Rhodium, a chemical element generally obtained commercially from platinum or nickel ores as a by product of the extraction of nickel and copper from their respective ores, has the chemical symbol Rh and the atomic number 45, in the periodic table. Discovered in 1803 by the British scientist, William H Wollaston, it is often utilised as an alloying agent to harden platinum.
Also, rhodium is frequently used to electroplate jewellery and interestingly even more frequently, as the catalyst in catalytic converters for cars with around 85% of the world rhodium production being used in this way. The idea behind rhodium electroplating, or rhodium flashing as it is known usually within the jewellery business, is to try to enhance the reflectivity of the ring in order to make the diamonds appear more brilliant and more reflective. This may well work initially, but do beware that the rhodium plating will tire and wear off over time and will then need to be reapplied. This will be most noticeable on the portions of the ring which receive the most wear and which will then start to look pale yellow in colour instead of the bright white which it should be.
It is an industry standard procedure to rhodium-plate white gold rings and wedding bands because the ‘white’ of white gold is not a pure white (read more). THe rings are electroplated with a thin rhodium layer in an attempt to improve their general optical impression and it is also sometimes used on sterling silver to help to reduce tarnishing as rhodium is known to resist corrosion by the atmosphere at room temperature. When applied, the rhodium plating leaves a temporary protective coating of about the thickness of a micron on standard white gold, but at almost twice the price of platinum and three to four times the cost of gold, rhodium is a very expensive and rare metal.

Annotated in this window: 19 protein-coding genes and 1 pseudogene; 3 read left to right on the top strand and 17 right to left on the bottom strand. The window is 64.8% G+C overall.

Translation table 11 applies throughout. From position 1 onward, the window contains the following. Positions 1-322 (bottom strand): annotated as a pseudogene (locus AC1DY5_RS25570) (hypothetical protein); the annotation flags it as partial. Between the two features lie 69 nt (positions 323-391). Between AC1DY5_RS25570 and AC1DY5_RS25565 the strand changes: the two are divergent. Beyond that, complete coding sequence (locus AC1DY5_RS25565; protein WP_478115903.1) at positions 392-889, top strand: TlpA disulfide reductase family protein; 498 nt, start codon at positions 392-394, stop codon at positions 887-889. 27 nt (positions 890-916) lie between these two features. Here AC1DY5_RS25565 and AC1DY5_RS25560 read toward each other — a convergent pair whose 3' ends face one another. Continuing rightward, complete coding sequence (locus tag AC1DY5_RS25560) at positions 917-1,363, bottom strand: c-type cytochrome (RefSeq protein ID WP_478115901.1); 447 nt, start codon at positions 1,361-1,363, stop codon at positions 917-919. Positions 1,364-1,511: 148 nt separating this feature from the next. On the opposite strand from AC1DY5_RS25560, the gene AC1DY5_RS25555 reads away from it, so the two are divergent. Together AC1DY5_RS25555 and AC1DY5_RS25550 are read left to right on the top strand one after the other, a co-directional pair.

We manufacture mainly in platinum, however we do make in 18ct. white gold and that requires rhodium plating, but we do strongly recommend the selection of firstly platinum and secondly palladium over rhodium plating.
Especially when there is a better way at DiamondGeezer.com!